Why is there input delay on line-in and digital inputs?

  • 13 December 2022
  • 32 replies
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32 replies

@buzz I get what you say. Of course, my Yamaha Monitor speakers are built for my live music usecase. So now I have sonos in my living room, and yamaha’s at my desk. You could argue this is the best setup.

Sonos is intended for multi-room usage after all. And I totally understand there has to be a delay to make this work reliable. Nevertheless, when only using one speaker (or 2+ when using Sonos Amp with wires speakers in 2.1 setup) connected via digital or analog input, there is simply no need for delay. The delay can be added as soon as needed: when streaming from or to other (grouped/stereo) speakers. For example: the sonos amp in 2.1 does not need any delay. As soon as you add rear speakers or group it with an other room. Then yes, you need the delay for it to function. 

 

Stop referring to a “digital input”.  The only Sonos devices with digital inputs are soundbars made for TV.  The others (Port, Amp, Five) are all analog inputs.

As to “The delay can be added as soon as needed: when streaming from or to other (grouped/stereo) speakers.”, you do know you can switch from a single speaker to a group of up to 32 speakers with a tap of the controller?  So how are you going to magically add a 75 ms buffer to that “standalone” stream without stopping the music?  The music playing seamlessly when grouping and ungrouping is part of the Sonos experience, stopping the music to build up a buffer is not.  

Stop referring to a “digital input”.  The only Sonos devices with digital inputs are soundbars made for TV.  The others (Port, Amp, Five) are all analog inputs.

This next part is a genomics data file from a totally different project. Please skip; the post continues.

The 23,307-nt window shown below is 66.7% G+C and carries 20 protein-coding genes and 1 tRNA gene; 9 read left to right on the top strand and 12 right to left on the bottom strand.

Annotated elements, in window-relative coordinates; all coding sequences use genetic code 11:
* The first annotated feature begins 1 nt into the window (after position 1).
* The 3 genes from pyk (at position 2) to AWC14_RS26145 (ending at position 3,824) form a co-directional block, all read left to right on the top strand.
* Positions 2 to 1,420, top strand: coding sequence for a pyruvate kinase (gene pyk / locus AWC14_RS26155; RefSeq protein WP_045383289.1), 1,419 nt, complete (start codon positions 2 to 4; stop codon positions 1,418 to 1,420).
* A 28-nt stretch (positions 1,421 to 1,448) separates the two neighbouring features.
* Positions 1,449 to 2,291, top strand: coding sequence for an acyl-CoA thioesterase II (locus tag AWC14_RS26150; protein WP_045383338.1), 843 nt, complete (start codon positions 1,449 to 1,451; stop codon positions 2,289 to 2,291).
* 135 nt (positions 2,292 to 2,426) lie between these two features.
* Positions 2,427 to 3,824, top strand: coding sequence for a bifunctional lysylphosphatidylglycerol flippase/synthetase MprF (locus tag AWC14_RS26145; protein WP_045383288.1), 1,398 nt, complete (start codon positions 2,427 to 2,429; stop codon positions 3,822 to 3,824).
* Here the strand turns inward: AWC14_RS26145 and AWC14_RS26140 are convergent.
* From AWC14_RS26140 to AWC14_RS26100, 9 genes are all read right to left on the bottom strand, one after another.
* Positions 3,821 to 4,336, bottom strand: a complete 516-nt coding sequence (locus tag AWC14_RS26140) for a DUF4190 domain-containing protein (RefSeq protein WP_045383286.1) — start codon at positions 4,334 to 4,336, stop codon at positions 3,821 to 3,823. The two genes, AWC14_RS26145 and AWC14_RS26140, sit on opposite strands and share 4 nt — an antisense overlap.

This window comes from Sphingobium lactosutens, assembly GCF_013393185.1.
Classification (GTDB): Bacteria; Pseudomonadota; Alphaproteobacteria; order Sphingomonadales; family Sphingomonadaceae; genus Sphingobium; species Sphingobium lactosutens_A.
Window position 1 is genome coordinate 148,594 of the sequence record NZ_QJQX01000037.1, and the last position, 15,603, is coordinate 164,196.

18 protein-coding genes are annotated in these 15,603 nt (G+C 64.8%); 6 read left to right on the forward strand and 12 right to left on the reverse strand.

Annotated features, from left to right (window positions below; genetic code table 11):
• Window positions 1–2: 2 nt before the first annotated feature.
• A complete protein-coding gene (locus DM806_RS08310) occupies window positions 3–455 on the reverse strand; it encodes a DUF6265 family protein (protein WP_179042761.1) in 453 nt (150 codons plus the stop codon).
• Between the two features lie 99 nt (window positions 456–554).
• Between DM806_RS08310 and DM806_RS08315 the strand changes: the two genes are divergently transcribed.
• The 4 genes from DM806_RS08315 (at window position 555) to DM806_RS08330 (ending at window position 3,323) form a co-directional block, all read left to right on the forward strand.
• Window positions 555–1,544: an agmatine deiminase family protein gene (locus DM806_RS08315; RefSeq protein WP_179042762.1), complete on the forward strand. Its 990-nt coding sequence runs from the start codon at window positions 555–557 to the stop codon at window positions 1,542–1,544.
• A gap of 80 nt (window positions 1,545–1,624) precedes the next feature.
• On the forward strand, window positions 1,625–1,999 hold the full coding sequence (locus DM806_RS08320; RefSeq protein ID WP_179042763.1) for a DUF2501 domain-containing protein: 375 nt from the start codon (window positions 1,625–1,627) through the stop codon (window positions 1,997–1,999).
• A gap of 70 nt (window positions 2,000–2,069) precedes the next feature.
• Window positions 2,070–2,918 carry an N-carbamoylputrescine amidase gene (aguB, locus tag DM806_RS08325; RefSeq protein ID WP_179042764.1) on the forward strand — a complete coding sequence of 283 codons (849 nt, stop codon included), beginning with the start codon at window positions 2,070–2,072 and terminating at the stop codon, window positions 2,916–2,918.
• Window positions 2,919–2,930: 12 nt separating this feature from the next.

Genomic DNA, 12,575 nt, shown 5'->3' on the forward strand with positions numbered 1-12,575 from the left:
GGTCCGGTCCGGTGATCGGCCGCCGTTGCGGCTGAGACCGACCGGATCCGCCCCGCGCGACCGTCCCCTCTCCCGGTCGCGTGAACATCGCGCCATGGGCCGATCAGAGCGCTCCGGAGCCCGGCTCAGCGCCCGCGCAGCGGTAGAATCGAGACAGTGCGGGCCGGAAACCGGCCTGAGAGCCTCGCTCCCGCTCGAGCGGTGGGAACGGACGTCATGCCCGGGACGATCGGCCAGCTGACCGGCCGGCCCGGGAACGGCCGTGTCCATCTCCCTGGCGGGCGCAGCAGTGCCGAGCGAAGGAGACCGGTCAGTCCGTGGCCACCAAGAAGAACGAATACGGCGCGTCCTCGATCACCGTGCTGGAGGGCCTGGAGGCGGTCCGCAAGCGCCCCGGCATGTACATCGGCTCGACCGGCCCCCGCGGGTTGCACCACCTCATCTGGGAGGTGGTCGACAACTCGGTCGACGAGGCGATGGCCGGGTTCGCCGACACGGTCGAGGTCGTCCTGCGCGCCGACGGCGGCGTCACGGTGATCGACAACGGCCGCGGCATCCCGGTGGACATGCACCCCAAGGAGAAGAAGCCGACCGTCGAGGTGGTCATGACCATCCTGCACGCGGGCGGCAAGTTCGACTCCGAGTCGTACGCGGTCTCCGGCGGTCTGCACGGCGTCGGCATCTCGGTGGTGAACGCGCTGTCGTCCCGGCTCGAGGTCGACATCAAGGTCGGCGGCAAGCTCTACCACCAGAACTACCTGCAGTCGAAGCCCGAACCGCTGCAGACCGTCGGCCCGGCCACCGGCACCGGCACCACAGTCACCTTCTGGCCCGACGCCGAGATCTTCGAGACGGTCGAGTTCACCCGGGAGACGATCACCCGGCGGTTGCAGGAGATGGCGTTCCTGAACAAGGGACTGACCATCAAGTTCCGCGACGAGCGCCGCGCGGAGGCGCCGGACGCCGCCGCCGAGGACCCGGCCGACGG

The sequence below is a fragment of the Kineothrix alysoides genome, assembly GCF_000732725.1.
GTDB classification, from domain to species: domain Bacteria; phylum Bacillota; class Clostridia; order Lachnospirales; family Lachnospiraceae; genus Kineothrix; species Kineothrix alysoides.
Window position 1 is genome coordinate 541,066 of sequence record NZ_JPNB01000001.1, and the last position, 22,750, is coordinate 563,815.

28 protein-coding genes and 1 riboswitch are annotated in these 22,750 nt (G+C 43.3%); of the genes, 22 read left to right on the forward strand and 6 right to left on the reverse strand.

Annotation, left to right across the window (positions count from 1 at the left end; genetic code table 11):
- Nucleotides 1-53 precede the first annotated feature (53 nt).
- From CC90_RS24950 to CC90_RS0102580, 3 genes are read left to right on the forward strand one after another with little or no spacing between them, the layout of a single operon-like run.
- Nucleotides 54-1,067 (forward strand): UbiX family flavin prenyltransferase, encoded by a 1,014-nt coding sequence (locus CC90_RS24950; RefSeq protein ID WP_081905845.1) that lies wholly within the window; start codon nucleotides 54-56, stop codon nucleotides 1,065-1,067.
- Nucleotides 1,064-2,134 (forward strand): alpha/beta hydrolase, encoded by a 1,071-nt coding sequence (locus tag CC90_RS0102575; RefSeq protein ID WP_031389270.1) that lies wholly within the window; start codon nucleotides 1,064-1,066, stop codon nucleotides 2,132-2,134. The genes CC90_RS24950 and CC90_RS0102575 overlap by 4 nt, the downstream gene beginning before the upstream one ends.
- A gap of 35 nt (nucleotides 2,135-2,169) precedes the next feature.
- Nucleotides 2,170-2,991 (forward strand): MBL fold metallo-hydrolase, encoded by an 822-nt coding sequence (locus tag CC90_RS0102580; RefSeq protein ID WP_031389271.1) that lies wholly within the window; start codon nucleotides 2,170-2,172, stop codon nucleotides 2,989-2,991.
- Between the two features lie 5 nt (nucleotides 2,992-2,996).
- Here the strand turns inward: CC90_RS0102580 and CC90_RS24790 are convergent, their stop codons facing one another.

As to “The delay can be added as soon as needed: when streaming from or to other (grouped/stereo) speakers.”, you do know you can switch from a single speaker to a group of up to 32 speakers with a tap of the controller?  So how are you going to magically add a 75 ms buffer to that “standalone” stream without stopping the music?  The music playing seamlessly when grouping and ungrouping is part of the Sonos experience, stopping the music to build up a buffer is not.  

I specifically refer to my Sonos Amp which DOES have a digital AND analog input. It’s called HDMI and there is also a HDMI to optical dongle. And since the Amp is cleary made for a Hifi experience, why not offer Hifi-like 0 delay experience. 

And to answer your question: when I group I have to hold the play button and it takes ~2 seconds and and a confirmation ‘bleep’ before the device starts playing. So I guess it would not be that big of a problem that IF a standalone device is playing at 0 delay (because it’s plugged in via an analog or digital input), it would simply play a 75ms ‘bleep’ to confirm and to masquarade a pause. Heck, you wouldn’t even hear it if you are in a other room pressing the group button on a other device.

 

And to get back to a proposed solution using a Five; Since there have been no answers, I think no one knows if the Play:5 / Five standalone ‘workaround’ by disabling network connection actually works for everyone, or if it was just a bug.  

I specifically refer to my Sonos Amp which DOES have a digital AND analog input. It’s called HDMI and there is also a HDMI to optical dongle. And since the Amp is cleary made for a Hifi experience, why not offer Hifi-like 0 delay experience. 

And to answer your question: when I group I have to hold the play button and it takes ~2 seconds and and a confirmation ‘bleep’ before the device starts playing. So I guess it would not be that big of a problem that IF a standalone device is playing at 0 delay (because it’s plugged in via an analog or digital input), it would simply play a 75ms ‘bleep’ to confirm and to masquarade a pause. Heck, you wouldn’t even hear it if you are in a other room pressing the group button on a other device.

 

That’s a function of the long press on the play button, not the actual grouping.  If you group via the app, as most do, grouping is almost instantaneous and there is no ‘bleep’.  

 

And to get back to a proposed solution using a Five; Since there have been no answers, I think no one knows if the Play:5 / Five standalone ‘workaround’ by disabling network connection actually works for everyone, or if it was just a bug.  

 

It’s been answered before; the Five will have the delay regardless of the network connectivity.  The person claiming otherwise was just wishful thinking.  

Bottom line, if you need live performance type response, Sonos is not fit for purpose.  Find something else.